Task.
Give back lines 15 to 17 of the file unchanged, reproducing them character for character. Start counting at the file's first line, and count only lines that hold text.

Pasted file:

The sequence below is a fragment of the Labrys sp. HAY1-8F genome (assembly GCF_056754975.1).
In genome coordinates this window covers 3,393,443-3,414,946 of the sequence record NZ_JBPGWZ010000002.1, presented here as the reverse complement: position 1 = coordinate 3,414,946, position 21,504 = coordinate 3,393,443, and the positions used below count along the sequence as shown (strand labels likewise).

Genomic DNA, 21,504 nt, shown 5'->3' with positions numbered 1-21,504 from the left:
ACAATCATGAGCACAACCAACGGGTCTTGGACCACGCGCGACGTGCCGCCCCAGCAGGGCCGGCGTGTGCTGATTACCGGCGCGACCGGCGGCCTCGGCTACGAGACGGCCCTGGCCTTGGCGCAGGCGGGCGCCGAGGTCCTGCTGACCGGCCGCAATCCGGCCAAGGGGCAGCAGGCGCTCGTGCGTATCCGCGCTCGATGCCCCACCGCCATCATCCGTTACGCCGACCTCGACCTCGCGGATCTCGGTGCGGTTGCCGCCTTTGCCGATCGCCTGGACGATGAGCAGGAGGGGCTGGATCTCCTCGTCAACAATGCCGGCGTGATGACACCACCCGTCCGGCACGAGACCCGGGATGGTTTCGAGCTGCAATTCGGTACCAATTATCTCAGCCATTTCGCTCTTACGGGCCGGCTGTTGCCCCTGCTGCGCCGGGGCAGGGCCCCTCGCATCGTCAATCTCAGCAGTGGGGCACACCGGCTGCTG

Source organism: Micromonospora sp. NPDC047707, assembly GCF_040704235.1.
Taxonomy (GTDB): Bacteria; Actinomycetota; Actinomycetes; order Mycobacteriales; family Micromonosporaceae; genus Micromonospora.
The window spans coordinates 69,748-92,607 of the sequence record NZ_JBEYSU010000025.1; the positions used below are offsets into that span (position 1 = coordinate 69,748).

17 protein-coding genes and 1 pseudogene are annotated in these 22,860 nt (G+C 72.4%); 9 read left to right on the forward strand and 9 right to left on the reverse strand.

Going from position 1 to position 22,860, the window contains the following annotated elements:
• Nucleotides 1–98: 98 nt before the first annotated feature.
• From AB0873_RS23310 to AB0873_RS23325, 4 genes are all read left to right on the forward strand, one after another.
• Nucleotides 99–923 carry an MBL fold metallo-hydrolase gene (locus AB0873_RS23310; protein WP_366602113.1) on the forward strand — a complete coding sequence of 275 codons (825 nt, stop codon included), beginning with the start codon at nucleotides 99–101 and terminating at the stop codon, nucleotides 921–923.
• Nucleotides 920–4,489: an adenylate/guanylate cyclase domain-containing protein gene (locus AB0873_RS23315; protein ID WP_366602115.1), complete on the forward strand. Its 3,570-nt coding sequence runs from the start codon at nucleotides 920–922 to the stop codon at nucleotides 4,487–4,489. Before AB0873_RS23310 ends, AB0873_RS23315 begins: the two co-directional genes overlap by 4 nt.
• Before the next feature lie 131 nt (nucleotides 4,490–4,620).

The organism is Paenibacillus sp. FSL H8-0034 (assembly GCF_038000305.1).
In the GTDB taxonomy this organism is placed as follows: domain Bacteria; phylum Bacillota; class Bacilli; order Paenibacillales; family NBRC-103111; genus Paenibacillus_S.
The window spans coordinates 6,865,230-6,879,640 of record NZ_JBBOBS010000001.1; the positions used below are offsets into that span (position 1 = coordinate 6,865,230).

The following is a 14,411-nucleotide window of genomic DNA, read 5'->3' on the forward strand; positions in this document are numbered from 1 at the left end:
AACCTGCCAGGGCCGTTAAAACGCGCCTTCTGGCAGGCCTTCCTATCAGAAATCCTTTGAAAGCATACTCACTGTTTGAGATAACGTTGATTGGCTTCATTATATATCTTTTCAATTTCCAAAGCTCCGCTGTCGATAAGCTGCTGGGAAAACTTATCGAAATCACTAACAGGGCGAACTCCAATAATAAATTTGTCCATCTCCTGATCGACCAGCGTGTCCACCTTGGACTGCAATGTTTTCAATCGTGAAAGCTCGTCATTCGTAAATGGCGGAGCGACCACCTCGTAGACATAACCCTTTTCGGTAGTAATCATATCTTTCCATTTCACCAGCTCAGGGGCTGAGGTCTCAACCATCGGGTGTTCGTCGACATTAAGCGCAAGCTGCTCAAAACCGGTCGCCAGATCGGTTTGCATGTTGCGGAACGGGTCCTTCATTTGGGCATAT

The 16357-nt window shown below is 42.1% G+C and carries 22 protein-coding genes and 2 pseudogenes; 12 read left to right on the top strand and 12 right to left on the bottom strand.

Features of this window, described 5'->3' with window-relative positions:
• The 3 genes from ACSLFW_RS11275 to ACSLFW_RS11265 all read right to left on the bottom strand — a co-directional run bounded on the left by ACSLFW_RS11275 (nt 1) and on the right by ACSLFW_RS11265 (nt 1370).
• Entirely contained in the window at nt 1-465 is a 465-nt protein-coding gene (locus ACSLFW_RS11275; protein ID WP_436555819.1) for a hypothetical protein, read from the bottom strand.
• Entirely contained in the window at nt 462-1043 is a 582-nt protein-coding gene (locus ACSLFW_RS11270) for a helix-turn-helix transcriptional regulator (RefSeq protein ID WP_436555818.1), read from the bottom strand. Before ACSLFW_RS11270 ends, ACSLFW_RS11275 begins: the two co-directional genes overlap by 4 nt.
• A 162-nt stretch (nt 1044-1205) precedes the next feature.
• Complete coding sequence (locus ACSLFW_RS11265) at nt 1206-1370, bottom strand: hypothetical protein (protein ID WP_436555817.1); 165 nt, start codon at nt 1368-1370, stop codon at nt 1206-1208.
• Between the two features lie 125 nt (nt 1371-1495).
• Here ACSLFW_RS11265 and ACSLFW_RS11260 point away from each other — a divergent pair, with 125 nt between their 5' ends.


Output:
The organism is Paenibacillus sp. FSL H8-0034 (assembly GCF_038000305.1).
In the GTDB taxonomy this organism is placed as follows: domain Bacteria; phylum Bacillota; class Bacilli; order Paenibacillales; family NBRC-103111; genus Paenibacillus_S.
The window spans coordinates 6,865,230-6,879,640 of record NZ_JBBOBS010000001.1; the positions used below are offsets into that span (position 1 = coordinate 6,865,230).